Wilson’s 1965 collection Eagle and Earwig, originally published by John Baker in 1965, gets it’s first reissue in five decades by Eyewear Publishing. Now entitled Eagles and Earwigs, this hardcover edition has a new introduction by Wilson biographer Gary Lachman, annotations by Wilson’s bibliographer Colin Stanley and is 412 pages long. Like The Age of Defeat, also just reprinted, Eagles and Earwigs is rare in it’s original edition. Both titles show the development of Wilson’s new existentialist thought, with Eagles and Earwigs being particularly strong on what he dubbed ‘existential literary criticism’ a technique for not separating an artists’ personal attitudes from their work – the title comes from Aldous Huxley who gloried in the name of Earwig. The first essay in the book is a discussion of the modern (i.e. 1957) hero in literature and anticipates the central theme of The Age of Defeat, which was two years away. It’s all relevant to the twenty-first century.

“It is my hope”, wrote Wilson exactiy sixty years ago, “that within the next two decades, the techniques of existential thinking will become a commonplace in England and America”. The opening words of Existential Criticism (the second essay here) were written a decade before the non-techniques of semiology and deconstruction began to influence the literary and philosophical departments of English and American universities, with postmodernism glibness becoming ubiquitous by the end of last century. Now commonplace and tedious, those reductionist techniques are a very tiresome cliche. Wilson’s ideas, however, remain powerfully relevant to twenty-first century individuals wishing to go beyond the acceptance of meaninglessness, a problem which is possibly more relevant now than in 1958. “Our modern culture has seen a gradual decline in the in the tacit sense of human purpose, fostered by materialist philosophies […] Consequently the notion of ‘prehension’ of the human effort to assimilate and overcome, has begun to disappear from out literature. The tacit sense of human purpose has been tacitly dropped”. Existential Criticism is a method to expose this unquestioned attitude rather than to wholeheartedly accept it whilst imagining that fine tuning linguistic ambiguities can free us from this ‘romantic defeatism’.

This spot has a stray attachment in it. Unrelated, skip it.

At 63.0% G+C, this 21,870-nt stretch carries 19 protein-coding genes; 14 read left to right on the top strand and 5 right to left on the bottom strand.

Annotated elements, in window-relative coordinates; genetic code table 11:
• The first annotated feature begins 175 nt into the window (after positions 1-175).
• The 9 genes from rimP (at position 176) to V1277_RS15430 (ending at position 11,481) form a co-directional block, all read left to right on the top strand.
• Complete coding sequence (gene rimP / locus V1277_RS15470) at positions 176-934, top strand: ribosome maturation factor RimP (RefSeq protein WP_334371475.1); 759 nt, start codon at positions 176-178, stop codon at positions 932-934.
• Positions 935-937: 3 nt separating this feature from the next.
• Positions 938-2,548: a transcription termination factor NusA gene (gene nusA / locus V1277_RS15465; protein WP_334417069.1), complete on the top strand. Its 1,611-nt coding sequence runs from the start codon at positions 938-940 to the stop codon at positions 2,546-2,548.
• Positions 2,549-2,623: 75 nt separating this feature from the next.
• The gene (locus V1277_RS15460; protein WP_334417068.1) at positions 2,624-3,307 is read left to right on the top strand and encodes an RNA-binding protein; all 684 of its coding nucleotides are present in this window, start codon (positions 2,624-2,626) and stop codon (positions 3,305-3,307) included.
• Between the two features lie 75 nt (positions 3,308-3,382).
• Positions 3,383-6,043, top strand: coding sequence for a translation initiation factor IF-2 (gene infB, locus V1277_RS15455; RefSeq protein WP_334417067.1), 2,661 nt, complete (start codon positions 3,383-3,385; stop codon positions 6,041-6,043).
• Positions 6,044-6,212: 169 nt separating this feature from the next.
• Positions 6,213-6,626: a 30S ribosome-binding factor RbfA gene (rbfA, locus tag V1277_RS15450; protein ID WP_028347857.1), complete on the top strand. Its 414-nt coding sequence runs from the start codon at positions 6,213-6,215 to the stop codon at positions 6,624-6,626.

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First Edition, 1965

The 1965 essay Phenomenology and Literature is short, but it is one of the best introductions to Wilson’s interest in Edmund Husserl. ”Phenomenology regards itself as the philosophical method” Wilson says, but we can forget just how important a method it is unless we practice it – “for ‘academic’ means nothing if not ‘limited’. We lose sight of the basic meaning of phenomenology if we forget that it is, at bottom, a mystical venture – the first mystical venture in human history to insist upon a strictly scientific method”. Imagining a scenario where Husserl meets William Blake, Wilson thinks they would have shared common ground. “For if the word ‘visionary’ means to penetrate through obscurities to the underlying truth, then all science and all literature are visionary in intention”. An essay on Nietzsche and Kierkegaard from 1964 finishes the first part (the book is divided into three sections: Literature and Philosophy, Individual Writers and The Writer and Society).

The second section has essays on Powys and Hemingway, on Lindsay’s A Voyage to Arcturus, Madach’s Tragedy of Man and Mark Twain. There’s thoughts on the obscure L.H. Myers, The Shaw Problem and an amusing essay on Ayn Rand. Wilson receives a letter from Rand’s ‘organisation’ which reads: “Miss Rand would be very pleased to hear of your interest in her work – when and if you correct your offense against it in the same terms that the offense was committed: that is, publicly”. This section ends with ruminations on Henry Williamson, a contemporary of Myers, who wrote children’s favourite Tarka the Otter and whose reputation was tarnished due to his right wing politics (rather like Wyndham Lewis). The third section concludes the volume with rather more personal thoughts on publicity and writers (1959), particularly Wilson’s own brush with fame in 1956, and The Success Problem from the year after. “We are living, I think,  in one of the most culturally treacherous ages that has ever beset Western civilzation”. In the final essay, Personal: Influences on my Writing (1958) Wilson states that he has nothing in common with the Angry Young Men “except my age”, preferring to align himself with “the tradition of an intellectual creation with it’s roots in analysis” which has the “eventual aim of […] a new form of self-consciousness”. Wilson would develop this through his new existentialist ‘foundation work’ in the next decade, and thereafter by analysing the darkest corners of human behaviour while all the time remaining an optimistic philosopher.

Eagles and Earwigs can be purchased for £20 via Amazon. More information about Eyewear Publishing here.

The Age of Defeat reissued, The Outsider Revisited, and more…